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Insurance and credit

Ro Lazzarone

Most businesses run on credit, or at least ready access to credit. Without credit at reasonable rates, many businesses would find it nearly impossible to carry out expansion plans or get through times of tight cash flow. That’s one reason businesses watch interest rates so closely. A lower rate usually means better access to more credit at lower rates.

Life insurance may be a player in the credit game. When banks evaluate a loan application from a business client, they frequently take into consideration whether a key employee in that business has life insurance.

In the event that the employee’s loss causes a business disruption, the life insurance could serve as a means of secondary collateral. In a sole proprietorship or other closely held business, a life insurance policy can possibly be a deciding factor to the bank as to whether or not to grant the loan. The chances for obtaining a loan approval may be enhanced if the business itself is named as the policy beneficiary.

A life insurance policy can help in the following ways:

* It may make a lender more willing to grant credit or a loan.

* It may open access to higher amounts of credit.

* In some instances, it may result in a more competitive loan rate.

Term insurance is often used, especially when:

* Protection needs are short-term or limited, such as to cover a single loan for a specific period of time.

* The situation calls for a high dollar amount of coverage.

* Dollars are tight. Term insurance provides coverage for a lower immediate premium dollar than does permanent insurance.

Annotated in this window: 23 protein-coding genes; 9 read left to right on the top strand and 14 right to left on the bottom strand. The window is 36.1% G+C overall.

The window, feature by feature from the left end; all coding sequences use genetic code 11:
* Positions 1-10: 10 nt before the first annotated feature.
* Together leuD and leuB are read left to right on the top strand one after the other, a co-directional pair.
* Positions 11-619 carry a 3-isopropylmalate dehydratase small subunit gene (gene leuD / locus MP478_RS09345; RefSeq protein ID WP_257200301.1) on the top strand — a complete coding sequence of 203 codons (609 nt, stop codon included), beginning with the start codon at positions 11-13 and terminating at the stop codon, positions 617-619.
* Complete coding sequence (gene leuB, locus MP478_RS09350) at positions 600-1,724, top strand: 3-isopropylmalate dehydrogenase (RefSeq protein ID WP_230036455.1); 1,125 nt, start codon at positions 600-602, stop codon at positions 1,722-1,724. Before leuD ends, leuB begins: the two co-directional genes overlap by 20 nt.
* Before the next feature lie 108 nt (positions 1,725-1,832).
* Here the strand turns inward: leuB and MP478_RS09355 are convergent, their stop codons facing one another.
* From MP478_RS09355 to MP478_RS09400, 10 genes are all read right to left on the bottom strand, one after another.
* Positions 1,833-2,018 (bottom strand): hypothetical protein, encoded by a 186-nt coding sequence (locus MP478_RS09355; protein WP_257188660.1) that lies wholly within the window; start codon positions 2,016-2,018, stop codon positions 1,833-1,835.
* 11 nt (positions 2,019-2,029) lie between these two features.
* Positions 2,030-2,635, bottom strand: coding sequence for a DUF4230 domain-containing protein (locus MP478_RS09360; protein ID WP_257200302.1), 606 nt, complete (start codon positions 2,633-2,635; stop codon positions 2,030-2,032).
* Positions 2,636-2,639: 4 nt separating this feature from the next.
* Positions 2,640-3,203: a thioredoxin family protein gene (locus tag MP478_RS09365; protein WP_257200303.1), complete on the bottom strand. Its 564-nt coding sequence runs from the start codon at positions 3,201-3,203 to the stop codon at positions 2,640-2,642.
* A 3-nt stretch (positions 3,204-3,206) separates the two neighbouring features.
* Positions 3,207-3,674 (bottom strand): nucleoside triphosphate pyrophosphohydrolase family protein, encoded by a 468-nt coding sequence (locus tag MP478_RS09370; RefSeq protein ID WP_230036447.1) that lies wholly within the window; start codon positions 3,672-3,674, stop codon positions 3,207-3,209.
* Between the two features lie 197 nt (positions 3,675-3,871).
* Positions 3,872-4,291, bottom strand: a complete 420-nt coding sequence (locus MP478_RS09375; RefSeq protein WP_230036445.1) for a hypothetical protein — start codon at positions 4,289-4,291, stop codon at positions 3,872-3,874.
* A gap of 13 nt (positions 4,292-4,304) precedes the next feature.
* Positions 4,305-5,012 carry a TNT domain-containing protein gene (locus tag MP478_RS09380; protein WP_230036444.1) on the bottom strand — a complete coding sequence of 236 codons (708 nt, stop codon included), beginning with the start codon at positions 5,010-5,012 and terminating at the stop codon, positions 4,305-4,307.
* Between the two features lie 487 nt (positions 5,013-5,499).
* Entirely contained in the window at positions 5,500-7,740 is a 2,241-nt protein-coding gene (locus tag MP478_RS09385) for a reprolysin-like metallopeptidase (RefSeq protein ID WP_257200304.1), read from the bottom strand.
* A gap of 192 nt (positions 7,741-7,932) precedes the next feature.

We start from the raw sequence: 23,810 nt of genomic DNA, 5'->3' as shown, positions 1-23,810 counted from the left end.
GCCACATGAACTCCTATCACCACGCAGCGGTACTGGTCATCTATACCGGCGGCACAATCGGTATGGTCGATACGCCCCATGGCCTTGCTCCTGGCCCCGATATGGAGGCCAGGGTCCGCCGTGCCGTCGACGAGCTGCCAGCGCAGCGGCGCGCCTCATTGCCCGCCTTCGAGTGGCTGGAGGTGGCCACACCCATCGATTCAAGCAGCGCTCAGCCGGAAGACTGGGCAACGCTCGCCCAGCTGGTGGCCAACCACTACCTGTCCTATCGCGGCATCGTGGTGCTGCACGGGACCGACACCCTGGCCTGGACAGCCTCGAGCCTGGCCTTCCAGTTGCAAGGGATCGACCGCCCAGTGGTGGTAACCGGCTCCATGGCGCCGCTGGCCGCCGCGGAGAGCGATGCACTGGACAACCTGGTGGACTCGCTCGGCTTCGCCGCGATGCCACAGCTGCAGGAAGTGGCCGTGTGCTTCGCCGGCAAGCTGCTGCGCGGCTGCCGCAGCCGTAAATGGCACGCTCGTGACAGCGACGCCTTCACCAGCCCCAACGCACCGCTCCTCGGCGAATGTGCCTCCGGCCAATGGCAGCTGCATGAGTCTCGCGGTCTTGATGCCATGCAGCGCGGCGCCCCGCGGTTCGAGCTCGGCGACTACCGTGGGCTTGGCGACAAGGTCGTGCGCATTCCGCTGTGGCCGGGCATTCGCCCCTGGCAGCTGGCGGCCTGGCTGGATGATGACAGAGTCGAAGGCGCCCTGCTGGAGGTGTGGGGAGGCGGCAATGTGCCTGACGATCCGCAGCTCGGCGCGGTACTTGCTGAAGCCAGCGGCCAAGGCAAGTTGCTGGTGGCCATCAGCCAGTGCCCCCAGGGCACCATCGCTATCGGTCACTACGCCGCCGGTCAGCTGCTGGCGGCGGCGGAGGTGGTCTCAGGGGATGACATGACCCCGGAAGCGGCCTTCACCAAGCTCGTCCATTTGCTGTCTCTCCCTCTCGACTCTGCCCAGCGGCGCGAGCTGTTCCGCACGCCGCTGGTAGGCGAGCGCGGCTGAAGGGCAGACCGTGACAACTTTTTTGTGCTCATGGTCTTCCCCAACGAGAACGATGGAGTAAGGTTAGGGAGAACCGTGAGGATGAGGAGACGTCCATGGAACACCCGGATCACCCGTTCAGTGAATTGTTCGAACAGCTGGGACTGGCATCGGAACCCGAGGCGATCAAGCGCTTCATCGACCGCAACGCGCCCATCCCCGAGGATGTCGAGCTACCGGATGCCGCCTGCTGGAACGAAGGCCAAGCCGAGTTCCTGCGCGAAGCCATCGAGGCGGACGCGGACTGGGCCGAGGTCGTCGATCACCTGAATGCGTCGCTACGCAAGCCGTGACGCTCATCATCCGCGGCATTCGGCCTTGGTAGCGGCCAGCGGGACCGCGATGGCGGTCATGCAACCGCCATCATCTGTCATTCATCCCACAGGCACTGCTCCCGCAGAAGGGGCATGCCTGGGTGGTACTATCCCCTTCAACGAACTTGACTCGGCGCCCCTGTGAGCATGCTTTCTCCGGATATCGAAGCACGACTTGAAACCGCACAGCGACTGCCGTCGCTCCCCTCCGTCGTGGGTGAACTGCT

* Most business owners prefer no-frills protection. You can buy it when you need it and drop it when you’re done.

However, term life insurance has its drawbacks:

* It’s pure cost. Unlike permanent life insurance, term provides no living benefits in the form of cash value accumulation.

* If you need coverage for more than a short period of time, keep in mind that the premium cost is likely to increase over time. Eventually, as you get older, the cost may become prohibitive.

* If you experience health problems and become uninsurable, you may not be able to buy coverage when you next apply for it.

Many business owners opt for permanent life insurance. Cash value accumulation can be an important feature of permanent life insurance for business owners, especially since many businesses rely on credit on an ongoing basis. In fact, it’s not uncommon for business owners to routinely assign insurance benefits to their lending bank. In a nutshell, here are several of the highlights of purchasing a cash value, permanent life insurance policy:

1. Once you buy it, you can keep it for life, as long as you pay your premiums. The death benefit protection is with you for life as long as you pay your premiums. With term coverage, on the other hand, there is always the risk that the term insurance will expire and you may become uninsurable as you get older. Then you might not be able to purchase insurance, which can compromise your access to credit.

2. The price doesn’t go up. It remains level.

3. The cash value that accumulates can be borrowed against at a competitive interest rate. (However, it’s important to remember that loans against your policy accrue interest and decrease the death benefit and cash value by the amount of the outstanding loan and interest.)

Ro Lazzarone is an agent with New York Life Insurance Co. in Reno and owner of The Lazzarone Group, which is not owned or operated by New York Life Insurance Company or its affiliates. Contact him at 673-4456 Ro@TheLazzaroneGroup.com.